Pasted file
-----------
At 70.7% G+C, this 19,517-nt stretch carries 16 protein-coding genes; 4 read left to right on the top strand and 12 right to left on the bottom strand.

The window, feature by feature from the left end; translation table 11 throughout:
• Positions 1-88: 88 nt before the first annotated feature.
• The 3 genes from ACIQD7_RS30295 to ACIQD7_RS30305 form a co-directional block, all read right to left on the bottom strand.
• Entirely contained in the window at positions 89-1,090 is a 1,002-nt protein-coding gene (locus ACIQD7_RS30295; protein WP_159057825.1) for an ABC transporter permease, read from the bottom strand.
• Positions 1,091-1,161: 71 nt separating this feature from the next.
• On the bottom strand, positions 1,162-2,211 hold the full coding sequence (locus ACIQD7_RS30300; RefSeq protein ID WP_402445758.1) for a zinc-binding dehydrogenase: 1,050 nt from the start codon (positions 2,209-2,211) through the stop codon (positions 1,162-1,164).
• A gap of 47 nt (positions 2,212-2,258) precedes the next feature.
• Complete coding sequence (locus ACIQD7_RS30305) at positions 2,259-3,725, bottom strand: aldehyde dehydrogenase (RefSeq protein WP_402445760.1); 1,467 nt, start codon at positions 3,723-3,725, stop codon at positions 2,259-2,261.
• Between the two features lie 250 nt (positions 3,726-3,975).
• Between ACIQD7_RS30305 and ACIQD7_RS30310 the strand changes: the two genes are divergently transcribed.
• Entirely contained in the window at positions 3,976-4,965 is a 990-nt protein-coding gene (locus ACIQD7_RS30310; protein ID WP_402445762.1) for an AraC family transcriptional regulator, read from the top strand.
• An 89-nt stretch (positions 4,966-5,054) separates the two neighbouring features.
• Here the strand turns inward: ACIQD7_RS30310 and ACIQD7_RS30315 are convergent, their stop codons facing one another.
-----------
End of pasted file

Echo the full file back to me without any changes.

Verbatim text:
At 70.7% G+C, this 19,517-nt stretch carries 16 protein-coding genes; 4 read left to right on the top strand and 12 right to left on the bottom strand.

The window, feature by feature from the left end; translation table 11 throughout:
• Positions 1-88: 88 nt before the first annotated feature.
• The 3 genes from ACIQD7_RS30295 to ACIQD7_RS30305 form a co-directional block, all read right to left on the bottom strand.
• Entirely contained in the window at positions 89-1,090 is a 1,002-nt protein-coding gene (locus ACIQD7_RS30295; protein WP_159057825.1) for an ABC transporter permease, read from the bottom strand.
• Positions 1,091-1,161: 71 nt separating this feature from the next.
• On the bottom strand, positions 1,162-2,211 hold the full coding sequence (locus ACIQD7_RS30300; RefSeq protein ID WP_402445758.1) for a zinc-binding dehydrogenase: 1,050 nt from the start codon (positions 2,209-2,211) through the stop codon (positions 1,162-1,164).
• A gap of 47 nt (positions 2,212-2,258) precedes the next feature.
• Complete coding sequence (locus ACIQD7_RS30305) at positions 2,259-3,725, bottom strand: aldehyde dehydrogenase (RefSeq protein WP_402445760.1); 1,467 nt, start codon at positions 3,723-3,725, stop codon at positions 2,259-2,261.
• Between the two features lie 250 nt (positions 3,726-3,975).
• Between ACIQD7_RS30305 and ACIQD7_RS30310 the strand changes: the two genes are divergently transcribed.
• Entirely contained in the window at positions 3,976-4,965 is a 990-nt protein-coding gene (locus ACIQD7_RS30310; protein ID WP_402445762.1) for an AraC family transcriptional regulator, read from the top strand.
• An 89-nt stretch (positions 4,966-5,054) separates the two neighbouring features.
• Here the strand turns inward: ACIQD7_RS30310 and ACIQD7_RS30315 are convergent, their stop codons facing one another.